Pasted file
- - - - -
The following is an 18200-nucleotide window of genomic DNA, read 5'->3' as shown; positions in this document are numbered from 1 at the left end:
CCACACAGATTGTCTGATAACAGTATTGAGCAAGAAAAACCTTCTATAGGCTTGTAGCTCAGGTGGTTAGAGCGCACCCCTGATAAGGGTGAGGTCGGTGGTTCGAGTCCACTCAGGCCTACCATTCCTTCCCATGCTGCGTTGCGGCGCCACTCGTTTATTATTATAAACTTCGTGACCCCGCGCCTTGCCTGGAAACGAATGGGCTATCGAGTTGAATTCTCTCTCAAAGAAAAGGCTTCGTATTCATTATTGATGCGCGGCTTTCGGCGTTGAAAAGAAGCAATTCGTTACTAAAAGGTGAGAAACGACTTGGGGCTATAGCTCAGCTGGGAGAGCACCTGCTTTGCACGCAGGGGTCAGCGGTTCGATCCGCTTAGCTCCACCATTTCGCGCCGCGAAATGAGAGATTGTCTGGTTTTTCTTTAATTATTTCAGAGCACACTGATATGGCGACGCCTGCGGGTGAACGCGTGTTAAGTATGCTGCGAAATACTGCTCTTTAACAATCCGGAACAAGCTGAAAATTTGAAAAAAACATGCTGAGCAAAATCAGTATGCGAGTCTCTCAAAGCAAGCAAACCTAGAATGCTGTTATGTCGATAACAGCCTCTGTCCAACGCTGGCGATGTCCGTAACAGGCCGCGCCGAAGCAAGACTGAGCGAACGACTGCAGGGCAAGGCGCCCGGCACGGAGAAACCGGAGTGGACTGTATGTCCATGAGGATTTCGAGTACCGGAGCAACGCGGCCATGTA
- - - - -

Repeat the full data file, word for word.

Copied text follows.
The following is an 18200-nucleotide window of genomic DNA, read 5'->3' as shown; positions in this document are numbered from 1 at the left end:
CCACACAGATTGTCTGATAACAGTATTGAGCAAGAAAAACCTTCTATAGGCTTGTAGCTCAGGTGGTTAGAGCGCACCCCTGATAAGGGTGAGGTCGGTGGTTCGAGTCCACTCAGGCCTACCATTCCTTCCCATGCTGCGTTGCGGCGCCACTCGTTTATTATTATAAACTTCGTGACCCCGCGCCTTGCCTGGAAACGAATGGGCTATCGAGTTGAATTCTCTCTCAAAGAAAAGGCTTCGTATTCATTATTGATGCGCGGCTTTCGGCGTTGAAAAGAAGCAATTCGTTACTAAAAGGTGAGAAACGACTTGGGGCTATAGCTCAGCTGGGAGAGCACCTGCTTTGCACGCAGGGGTCAGCGGTTCGATCCGCTTAGCTCCACCATTTCGCGCCGCGAAATGAGAGATTGTCTGGTTTTTCTTTAATTATTTCAGAGCACACTGATATGGCGACGCCTGCGGGTGAACGCGTGTTAAGTATGCTGCGAAATACTGCTCTTTAACAATCCGGAACAAGCTGAAAATTTGAAAAAAACATGCTGAGCAAAATCAGTATGCGAGTCTCTCAAAGCAAGCAAACCTAGAATGCTGTTATGTCGATAACAGCCTCTGTCCAACGCTGGCGATGTCCGTAACAGGCCGCGCCGAAGCAAGACTGAGCGAACGACTGCAGGGCAAGGCGCCCGGCACGGAGAAACCGGAGTGGACTGTATGTCCATGAGGATTTCGAGTACCGGAGCAACGCGGCCATGTA